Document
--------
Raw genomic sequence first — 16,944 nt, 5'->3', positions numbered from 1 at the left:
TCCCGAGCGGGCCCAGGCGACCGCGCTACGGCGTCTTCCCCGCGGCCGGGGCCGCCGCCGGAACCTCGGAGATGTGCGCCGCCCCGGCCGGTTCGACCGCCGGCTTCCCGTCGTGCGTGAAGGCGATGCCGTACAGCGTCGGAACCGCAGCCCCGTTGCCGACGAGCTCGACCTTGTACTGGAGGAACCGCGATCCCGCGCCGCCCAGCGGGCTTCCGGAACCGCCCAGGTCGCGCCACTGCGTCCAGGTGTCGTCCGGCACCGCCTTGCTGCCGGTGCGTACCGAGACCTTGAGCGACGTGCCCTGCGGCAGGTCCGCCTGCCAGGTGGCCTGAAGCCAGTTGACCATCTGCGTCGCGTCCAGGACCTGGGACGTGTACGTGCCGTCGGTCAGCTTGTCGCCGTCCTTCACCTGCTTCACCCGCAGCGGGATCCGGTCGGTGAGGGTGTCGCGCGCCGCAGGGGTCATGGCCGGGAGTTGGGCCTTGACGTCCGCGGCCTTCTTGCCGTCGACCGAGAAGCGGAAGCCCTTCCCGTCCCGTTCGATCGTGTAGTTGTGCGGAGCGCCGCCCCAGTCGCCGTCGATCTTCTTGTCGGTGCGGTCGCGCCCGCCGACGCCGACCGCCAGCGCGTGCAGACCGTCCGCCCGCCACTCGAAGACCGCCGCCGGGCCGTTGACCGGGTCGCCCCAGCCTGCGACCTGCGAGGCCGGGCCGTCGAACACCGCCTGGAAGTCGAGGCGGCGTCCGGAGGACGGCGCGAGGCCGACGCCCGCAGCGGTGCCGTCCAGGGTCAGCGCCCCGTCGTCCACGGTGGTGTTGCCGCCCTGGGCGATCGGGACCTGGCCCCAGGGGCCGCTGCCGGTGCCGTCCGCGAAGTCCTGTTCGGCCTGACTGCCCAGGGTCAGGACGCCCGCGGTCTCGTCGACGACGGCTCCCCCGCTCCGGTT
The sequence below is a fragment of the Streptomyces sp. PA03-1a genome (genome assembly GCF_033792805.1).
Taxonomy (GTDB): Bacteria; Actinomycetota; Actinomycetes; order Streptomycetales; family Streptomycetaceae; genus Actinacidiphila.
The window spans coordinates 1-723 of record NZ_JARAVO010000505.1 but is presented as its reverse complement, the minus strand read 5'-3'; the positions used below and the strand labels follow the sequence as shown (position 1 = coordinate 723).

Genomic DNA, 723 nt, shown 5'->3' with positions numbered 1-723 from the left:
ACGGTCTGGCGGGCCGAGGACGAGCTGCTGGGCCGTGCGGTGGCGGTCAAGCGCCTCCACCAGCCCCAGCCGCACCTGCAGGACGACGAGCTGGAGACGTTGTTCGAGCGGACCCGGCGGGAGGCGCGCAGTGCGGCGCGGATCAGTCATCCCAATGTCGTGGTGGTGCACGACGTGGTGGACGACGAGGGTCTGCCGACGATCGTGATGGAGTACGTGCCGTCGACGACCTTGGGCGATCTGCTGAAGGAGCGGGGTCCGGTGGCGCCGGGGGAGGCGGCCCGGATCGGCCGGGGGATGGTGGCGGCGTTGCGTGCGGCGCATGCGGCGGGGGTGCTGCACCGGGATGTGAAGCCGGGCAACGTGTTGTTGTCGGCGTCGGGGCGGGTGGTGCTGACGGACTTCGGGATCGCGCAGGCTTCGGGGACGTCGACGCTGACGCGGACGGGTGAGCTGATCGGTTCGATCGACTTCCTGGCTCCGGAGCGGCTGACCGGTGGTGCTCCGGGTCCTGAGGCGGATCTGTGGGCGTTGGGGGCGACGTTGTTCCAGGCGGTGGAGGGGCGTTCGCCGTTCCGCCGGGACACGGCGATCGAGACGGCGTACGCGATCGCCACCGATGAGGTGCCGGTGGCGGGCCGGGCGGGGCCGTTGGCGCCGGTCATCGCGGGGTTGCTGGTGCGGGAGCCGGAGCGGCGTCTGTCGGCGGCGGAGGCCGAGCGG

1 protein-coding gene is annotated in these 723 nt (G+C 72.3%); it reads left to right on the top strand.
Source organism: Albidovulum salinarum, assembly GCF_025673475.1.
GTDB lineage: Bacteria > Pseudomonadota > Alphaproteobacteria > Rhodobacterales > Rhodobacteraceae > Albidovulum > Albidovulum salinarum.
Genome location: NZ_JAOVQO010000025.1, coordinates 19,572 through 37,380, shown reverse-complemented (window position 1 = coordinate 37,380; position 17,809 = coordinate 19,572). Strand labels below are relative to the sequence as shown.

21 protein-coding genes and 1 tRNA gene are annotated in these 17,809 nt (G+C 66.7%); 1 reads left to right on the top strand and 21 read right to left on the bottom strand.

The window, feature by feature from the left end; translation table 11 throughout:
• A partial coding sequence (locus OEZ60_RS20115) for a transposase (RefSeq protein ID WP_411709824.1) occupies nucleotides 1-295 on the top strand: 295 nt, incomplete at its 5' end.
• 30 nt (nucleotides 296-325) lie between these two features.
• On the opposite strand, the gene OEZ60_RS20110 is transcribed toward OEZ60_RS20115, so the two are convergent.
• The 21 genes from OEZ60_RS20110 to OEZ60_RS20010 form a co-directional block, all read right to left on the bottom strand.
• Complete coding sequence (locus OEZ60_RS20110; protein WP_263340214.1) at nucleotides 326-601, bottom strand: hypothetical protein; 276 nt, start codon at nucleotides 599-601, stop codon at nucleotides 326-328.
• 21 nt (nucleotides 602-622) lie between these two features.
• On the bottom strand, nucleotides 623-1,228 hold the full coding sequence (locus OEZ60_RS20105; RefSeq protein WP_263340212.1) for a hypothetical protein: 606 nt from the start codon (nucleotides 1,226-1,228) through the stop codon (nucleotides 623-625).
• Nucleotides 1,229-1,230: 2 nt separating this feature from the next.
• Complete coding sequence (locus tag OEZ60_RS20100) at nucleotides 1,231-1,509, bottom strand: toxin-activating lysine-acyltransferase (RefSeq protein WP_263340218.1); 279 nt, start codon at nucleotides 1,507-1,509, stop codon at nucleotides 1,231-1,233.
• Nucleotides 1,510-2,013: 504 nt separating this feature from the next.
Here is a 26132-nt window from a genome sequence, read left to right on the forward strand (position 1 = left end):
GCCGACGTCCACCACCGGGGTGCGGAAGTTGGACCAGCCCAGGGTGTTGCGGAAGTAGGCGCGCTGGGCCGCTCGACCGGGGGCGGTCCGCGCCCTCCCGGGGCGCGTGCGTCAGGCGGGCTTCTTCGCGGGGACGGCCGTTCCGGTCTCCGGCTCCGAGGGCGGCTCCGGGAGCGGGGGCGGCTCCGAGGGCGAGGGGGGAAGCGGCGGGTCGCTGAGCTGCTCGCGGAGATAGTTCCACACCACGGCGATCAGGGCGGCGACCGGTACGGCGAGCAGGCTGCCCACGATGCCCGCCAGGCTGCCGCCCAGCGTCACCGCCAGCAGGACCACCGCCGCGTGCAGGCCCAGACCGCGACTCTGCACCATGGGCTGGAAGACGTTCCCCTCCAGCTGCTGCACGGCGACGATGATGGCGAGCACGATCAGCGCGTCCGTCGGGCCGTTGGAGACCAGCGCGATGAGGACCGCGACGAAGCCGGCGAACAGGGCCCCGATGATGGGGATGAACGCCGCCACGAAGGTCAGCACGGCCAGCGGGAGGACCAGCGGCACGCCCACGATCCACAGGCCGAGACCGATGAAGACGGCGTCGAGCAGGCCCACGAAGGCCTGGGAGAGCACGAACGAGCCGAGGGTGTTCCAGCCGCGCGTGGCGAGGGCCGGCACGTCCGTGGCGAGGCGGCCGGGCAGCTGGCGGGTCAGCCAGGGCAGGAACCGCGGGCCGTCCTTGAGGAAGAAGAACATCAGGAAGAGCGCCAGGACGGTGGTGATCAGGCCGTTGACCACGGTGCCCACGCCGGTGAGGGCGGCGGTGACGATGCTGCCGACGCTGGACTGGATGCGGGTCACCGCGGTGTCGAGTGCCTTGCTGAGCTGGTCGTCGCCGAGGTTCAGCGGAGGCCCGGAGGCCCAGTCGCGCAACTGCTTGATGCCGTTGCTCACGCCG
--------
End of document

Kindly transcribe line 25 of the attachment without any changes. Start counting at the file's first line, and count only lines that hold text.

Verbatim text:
GCCGACGTCCACCACCGGGGTGCGGAAGTTGGACCAGCCCAGGGTGTTGCGGAAGTAGGCGCGCTGGGCCGCTCGACCGGGGGCGGTCCGCGCCCTCCCGGGGCGCGTGCGTCAGGCGGGCTTCTTCGCGGGGACGGCCGTTCCGGTCTCCGGCTCCGAGGGCGGCTCCGGGAGCGGGGGCGGCTCCGAGGGCGAGGGGGGAAGCGGCGGGTCGCTGAGCTGCTCGCGGAGATAGTTCCACACCACGGCGATCAGGGCGGCGACCGGTACGGCGAGCAGGCTGCCCACGATGCCCGCCAGGCTGCCGCCCAGCGTCACCGCCAGCAGGACCACCGCCGCGTGCAGGCCCAGACCGCGACTCTGCACCATGGGCTGGAAGACGTTCCCCTCCAGCTGCTGCACGGCGACGATGATGGCGAGCACGATCAGCGCGTCCGTCGGGCCGTTGGAGACCAGCGCGATGAGGACCGCGACGAAGCCGGCGAACAGGGCCCCGATGATGGGGATGAACGCCGCCACGAAGGTCAGCACGGCCAGCGGGAGGACCAGCGGCACGCCCACGATCCACAGGCCGAGACCGATGAAGACGGCGTCGAGCAGGCCCACGAAGGCCTGGGAGAGCACGAACGAGCCGAGGGTGTTCCAGCCGCGCGTGGCGAGGGCCGGCACGTCCGTGGCGAGGCGGCCGGGCAGCTGGCGGGTCAGCCAGGGCAGGAACCGCGGGCCGTCCTTGAGGAAGAAGAACATCAGGAAGAGCGCCAGGACGGTGGTGATCAGGCCGTTGACCACGGTGCCCACGCCGGTGAGGGCGGCGGTGACGATGCTGCCGACGCTGGACTGGATGCGGGTCACCGCGGTGTCGAGTGCCTTGCTGAGCTGGTCGTCGCCGAGGTTCAGCGGAGGCCCGGAGGCCCAGTCGCGCAACTGCTTGATGCCGTTGCTCACGCCG